EXHIBITIONS: Whatever happened to Hi-Fi Shows and the importance of both Patricia Barber and Radka Toneff?

Tony Andrews (contributing editor - jazz) writes:

Back in the 1980 and 90s if you were in to Hi-Fi there were some great shows around in the London area. I can remember many happy hours spent at various locations near Heathrow and also at The Novotel in Hammersmith. As venue costs soared and demand dropped away these prestigious events got smaller and were dispatched to more isolated country locations miles from anywhere and I stopped going.

I did venture to Bristol several times but these paled in to insignificance compared to the London events. My main reason for going along to theses shows - apart from listening to the hype given out by some of the Hi-Fi makers - was to listen to which CDs were being used to demonstrate the equipment. There were usually some excellent CD/Record retailers with stalls at these shows where you could purchase items not available in your normal record store and before the days of Amazon and related online retail services.

Searching through these racks of CDs kept me looking at their wares for many happy hours. Two CDs which were always thought of as Audiophile Classics at this time were Fairytales by Norwegian Singer Radka Toneff https://en.wikipedia.org/wiki/Radka_Toneff and Cafe Blue by Patricia Barber. Both are musically superb and despite being in the formative years of digital recording development were truly stunning recordings.

Unfortunately Radka Toneff died in 1982 of a suspected drug related incident but she did leave several highly collectable CDs before departing this world and Fairytales is the one for me. Patricia Barber has also made lots of CDs but once again Cafe Blue is the jewel in the crown.

Patricia was in London recently performing at The Pizza Express in Dean Street and my friend and amazing jazz singer Catherine Lima reported that Patricia was fantastic and did a wide range of material across all her CDs. She also did a concert at The Watermill in Dorking where my friend and professional jazz photographer Brian O'Connor (please see credits at the foot of this post) attended as the official photographer and reported similar remarks to those from Catherine Lima. You can see his images below.

Both Fairytales and Cafe Blue have been re-released in various remastered versions over the years which has improved the audiophile quality even further than the original releases.

About 12 years ago ODIN Records from Norway tried to release an SACD version of Fairytales but failed due to issues with the master tapes; a great shame. More recently it was released on SACD as a co-operation between ODIN and the German Label Stockfish.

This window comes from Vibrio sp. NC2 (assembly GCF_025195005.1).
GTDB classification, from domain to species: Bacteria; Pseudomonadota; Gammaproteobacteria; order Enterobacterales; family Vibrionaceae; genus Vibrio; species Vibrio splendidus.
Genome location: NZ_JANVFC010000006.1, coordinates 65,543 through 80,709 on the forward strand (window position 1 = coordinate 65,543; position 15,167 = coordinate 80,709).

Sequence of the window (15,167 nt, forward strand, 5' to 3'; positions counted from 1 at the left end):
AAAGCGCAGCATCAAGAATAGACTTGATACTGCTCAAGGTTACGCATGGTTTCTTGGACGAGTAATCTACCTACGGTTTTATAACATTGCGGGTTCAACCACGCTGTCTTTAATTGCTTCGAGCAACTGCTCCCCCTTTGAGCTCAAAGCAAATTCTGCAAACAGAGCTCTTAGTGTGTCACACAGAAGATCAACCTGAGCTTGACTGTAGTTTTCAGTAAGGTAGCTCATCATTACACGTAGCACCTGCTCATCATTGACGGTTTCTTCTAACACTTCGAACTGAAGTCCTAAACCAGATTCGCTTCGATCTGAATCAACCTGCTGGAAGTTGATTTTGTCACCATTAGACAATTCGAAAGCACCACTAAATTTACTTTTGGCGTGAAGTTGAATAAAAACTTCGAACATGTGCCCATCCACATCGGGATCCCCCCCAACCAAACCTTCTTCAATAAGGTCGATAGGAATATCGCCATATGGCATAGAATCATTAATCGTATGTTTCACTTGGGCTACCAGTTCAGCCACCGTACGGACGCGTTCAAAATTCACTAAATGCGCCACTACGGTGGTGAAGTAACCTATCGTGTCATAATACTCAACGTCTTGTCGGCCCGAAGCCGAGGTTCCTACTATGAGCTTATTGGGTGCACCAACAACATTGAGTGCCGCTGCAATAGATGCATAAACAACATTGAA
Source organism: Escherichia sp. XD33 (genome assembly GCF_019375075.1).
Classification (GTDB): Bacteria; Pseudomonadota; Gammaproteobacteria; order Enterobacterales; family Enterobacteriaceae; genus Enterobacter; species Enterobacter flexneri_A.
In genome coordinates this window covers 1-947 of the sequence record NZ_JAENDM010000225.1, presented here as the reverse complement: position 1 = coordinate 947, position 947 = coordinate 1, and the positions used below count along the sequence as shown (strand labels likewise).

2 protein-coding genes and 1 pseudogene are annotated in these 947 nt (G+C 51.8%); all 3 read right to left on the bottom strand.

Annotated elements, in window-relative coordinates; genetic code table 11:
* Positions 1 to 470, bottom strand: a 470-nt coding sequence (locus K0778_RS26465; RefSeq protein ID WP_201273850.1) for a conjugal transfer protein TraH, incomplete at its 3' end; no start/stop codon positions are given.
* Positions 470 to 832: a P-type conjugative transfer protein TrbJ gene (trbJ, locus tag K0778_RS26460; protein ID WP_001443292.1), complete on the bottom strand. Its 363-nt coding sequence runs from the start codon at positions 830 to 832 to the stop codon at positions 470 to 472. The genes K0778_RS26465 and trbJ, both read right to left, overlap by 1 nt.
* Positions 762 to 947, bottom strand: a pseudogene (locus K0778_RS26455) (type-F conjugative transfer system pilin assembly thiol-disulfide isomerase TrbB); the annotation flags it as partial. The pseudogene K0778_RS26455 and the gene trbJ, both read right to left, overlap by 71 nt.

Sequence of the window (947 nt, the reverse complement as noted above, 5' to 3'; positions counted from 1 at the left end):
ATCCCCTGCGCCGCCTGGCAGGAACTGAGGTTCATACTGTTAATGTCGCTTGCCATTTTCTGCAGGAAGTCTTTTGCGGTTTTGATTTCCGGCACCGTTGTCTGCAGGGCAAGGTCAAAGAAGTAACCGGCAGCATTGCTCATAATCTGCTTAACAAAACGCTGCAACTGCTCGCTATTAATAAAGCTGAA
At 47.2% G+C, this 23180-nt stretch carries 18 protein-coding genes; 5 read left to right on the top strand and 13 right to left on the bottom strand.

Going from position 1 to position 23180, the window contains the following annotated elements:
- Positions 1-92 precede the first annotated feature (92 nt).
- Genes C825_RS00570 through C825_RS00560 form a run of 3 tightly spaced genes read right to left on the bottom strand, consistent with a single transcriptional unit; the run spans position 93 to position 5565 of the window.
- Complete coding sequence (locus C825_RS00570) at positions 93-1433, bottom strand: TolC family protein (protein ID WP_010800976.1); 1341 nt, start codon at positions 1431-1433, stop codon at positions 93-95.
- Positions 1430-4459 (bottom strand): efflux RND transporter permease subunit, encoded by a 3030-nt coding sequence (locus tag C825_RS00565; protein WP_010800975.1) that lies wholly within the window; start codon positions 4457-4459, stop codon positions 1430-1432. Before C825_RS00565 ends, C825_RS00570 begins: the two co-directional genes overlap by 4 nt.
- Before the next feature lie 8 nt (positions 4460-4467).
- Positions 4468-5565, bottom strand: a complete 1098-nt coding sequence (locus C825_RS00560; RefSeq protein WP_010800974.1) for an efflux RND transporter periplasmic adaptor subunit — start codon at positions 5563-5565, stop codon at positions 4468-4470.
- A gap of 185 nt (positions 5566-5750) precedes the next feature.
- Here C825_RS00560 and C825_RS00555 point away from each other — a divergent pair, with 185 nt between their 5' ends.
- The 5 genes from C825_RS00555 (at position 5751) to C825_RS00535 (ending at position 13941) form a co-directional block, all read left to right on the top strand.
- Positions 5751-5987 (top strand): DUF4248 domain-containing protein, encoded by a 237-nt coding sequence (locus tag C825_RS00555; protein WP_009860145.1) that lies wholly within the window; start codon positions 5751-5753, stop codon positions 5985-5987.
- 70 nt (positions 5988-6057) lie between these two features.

I had tried to find more copies of this version and failed miserably therefore really thrilled I got my copy when I did. There is also a version released on ODIN but in XRCD24 which is excellent and even better than the original straight CD versions - but not as good as the SACD version which is breathtaking in clarity, amazing sound-stage and just being there in the studio.

Cafe Blue set up Patricia Barber up as the Queen of Audiophilia in The US and she appeared at Hi-Fi Shows and Audiophile Conferences for many years on the strength of it.

Once again there are so many versions of Cafe Blue starting with the original Gold Plated version on Premonition Records, then a version on Blue Note which was inferior. Mobile Fidelity then remastered this in to SACD which is stunning and I have seen these sell for up to £600 even as used.

More recently Premonition have re-released Cafe Blue as The Un-Mastered Capitol Studios Mix at a bargain price. I paid around £18 via Amazon.com rather than .co.uk and it appears to now be fluctuating around £35 - still a bargain compare with The Mobile Fidelity version.

I am not quite sure how you Un-Master something but the result is fantastic and the recording via my Sony SCD1 SACD Player is more forward and even more realistic than any of the other versions so ….. go treat yourself.

I am a great fan of SACD and I believe the conspiracy to undermine this medium really is a travesty. A great friend of mine, who wants to remain anonymous, but owns a leading Recording Studio in New York one told me that SACD frightens the life out of many Recording/Mastering Engineers which implies there was a conspiracy to damage this amazing format.

Both Fairytales and Cafe Blue in any version is worth owning and providing you truly like real music and not contrived trash then go and buy them. If you are fortunate enough to have purchased an SACD player then try to get the SACD versions and rekindle the magic in your Hi-Fi. Both these SACD discs are amongst of my most highly treasured musical possessions and would be lost without them. What more can I say.



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Photo credits and information:

Patricia Barber Trio,
Watermill Jazz Club,
Betchworth Park Golf Club,
Dorking, Surrey.

Tuesday 11.4.17

Patricia Barber, vocals, piano
Patrick Mulcahy, bass
Nate Friedman, drums

A pleasant surprise. A good mixture of standards, bossa novas, jazz classics, and originals. From the early, Touch of Trash, via Thelonius Monk, lovely ballads (You’re My Everything) and a deliciously slow ‘Light My Fire’ Patricia Barber played her way through a wide range of styles. She was very ably assisted by Patrick Mulcahy on bass and Nate Friedman on drums. Unexpectedly enjoyable as I was not aware of her later recordings and compositions.

mailto: b_and_j@talktalk.net